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Onchocerca spp


Tracy Anderton

Mike Taylor

Synonym(s): Onchocerciasis, Onchocerca gutturosa, Onchocerca lienalis, Onchocerca gibsoni, Onchocerca armillata, Onchocerca ochengi, Onchocerca dukei, Onchocerca cebei




  • Phylum: Nematoda.
  • Class: Secernentea.
  • Superfamily: Filariodea.
  • Genus: Onchocerca.
  • Species: gutturosa (synonym lienalis), armillata, gibsoni, ochengi (synonym dermatata), dukei, cebei (synonym sweetae).

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Clinical Effects



  • Adult - in bovine host.
  • Larvae - in bovine and insect host.


  • Indirect lifecycle involving insect vectors, the biting midge Culicoides spp or the biting fly Simulium spp.
  • Adults in the bovine host produce and release L1 larvae which migrate and reach the interstitial tissue spaces of the host dermis.
  • L1 are picked up by the intermediate host insects when they have a blood feed.
  • Microfilariae develop and mature within the insect vector to the mature, infective L3 stage.
  • L3 larvae are deposited onto a subsequent host during feeding activity.
  • Microfilariae migrate to various sites within the host where they develop to the adult form.


  • O.guttoros and possibly O’dukei/ochengi are transmitted by the vector Simulium spp (the biting fly).
  • O.gibsoni/armillata/cebei transmitted by the vector Culicoides spp (the biting midge).

Pathological effects

  • The main pathological findings are the formation of fibrous, diffuse, painless nodules caused by the adult worms. These occasionally become a focus for bacteria and form an abscess. It may be possible to palpate these nodules (in some species) in superficial areas such as the inguinal region.
  • The site of nodules is dependent upon the feeding site of the intermediate host and differs between species:
    • O.gutturosa - nuchal ligament and gastrosplenic ligament (note- nodules not formd with this species).
    • O.gibsoni - subcutaneous and intermuscular tissue of the chest and hindlimbs.
    • O.armillata  - aorta. (In a quarter of cases aortic aneurysms are noted but do not seem to cause clinical problems).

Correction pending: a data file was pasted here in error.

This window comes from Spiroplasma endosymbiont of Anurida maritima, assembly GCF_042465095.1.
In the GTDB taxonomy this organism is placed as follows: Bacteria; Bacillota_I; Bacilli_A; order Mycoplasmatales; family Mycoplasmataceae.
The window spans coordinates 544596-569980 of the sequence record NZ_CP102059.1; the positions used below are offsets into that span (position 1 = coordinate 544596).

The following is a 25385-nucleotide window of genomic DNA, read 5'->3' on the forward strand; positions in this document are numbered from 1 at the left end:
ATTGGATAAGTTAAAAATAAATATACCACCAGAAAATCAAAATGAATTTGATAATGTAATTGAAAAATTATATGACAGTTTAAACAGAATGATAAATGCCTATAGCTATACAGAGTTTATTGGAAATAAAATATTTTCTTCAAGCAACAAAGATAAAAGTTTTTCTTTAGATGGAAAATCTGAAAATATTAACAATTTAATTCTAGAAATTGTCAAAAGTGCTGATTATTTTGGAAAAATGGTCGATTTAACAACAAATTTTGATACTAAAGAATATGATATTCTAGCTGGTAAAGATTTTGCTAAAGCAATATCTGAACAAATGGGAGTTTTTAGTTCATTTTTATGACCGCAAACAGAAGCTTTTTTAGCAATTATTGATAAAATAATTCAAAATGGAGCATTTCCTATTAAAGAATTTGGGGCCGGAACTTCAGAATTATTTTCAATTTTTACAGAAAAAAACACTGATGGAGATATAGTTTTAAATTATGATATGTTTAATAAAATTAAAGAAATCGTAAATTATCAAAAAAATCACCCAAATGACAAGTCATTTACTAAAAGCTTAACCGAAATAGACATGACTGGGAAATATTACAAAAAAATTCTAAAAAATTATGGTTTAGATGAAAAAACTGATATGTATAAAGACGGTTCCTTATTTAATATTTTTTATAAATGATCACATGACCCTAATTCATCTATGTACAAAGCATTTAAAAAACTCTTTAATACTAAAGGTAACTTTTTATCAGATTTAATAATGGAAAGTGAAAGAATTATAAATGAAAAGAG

• O.cebei - brisket and hindlimbs.
    • O.ochengi - subcutaneous tissue, scrotum, udder.
    • O. dukei - abdomen, thorax, thighs.

Other Host Effects

  • Onchocerca infection does not usually cause clinical signs in the host.
  • Possible pruritis due to the presence of microfilariae.
  • Incidence and adult worm numbers do not increase with age of the host. This suggests that there is a strong immunity to superinfection.


Control via animal

  • Control is not usually necessary as infections are generally asymptomatic. 

Control via chemotherapies

  • In the UK, specific treatment for Onchocerca spp is not usually required as it does not cause clinical disease.
  • Treatments with macrocyclic lactones used to target other nematode infections are likely to be effective.
  • Ivermectin Ivermectin (200 microgram/kg) has been shown to be effective against Onchocerca spp.  It has a long term supressive effect against microfilariae and a will decrease the release of microfilariae by adult worms but is ineffective against adult worms. 

Control via environment

  • Measures to reduce the number of biting flies/midges are extremely difficult due to the extensive breeding habits of these vectors.


  • No vaccine available.


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Further Reading


Refereed Papers

  • Recent references from PubMed and VetMedResource.
  • Eichler D A & Nelson G S (1971) Studies on Onchocerca gutturosa (Neumann, 1910) and its Developement in Simulium ornatum (Meigen, 1818). I. Observations on O. gutturosa in cattle in South-East England. J Helminthol 45 (2), 245-58 PubMed.

Other sources of information

  • Taylor M A, Coop R M & Wall R (2016) Parasites of Cattle. In: Veterinary Parasitology. 4th edn. Wiley-Blackwell Publishing, UK. pp 417-418.

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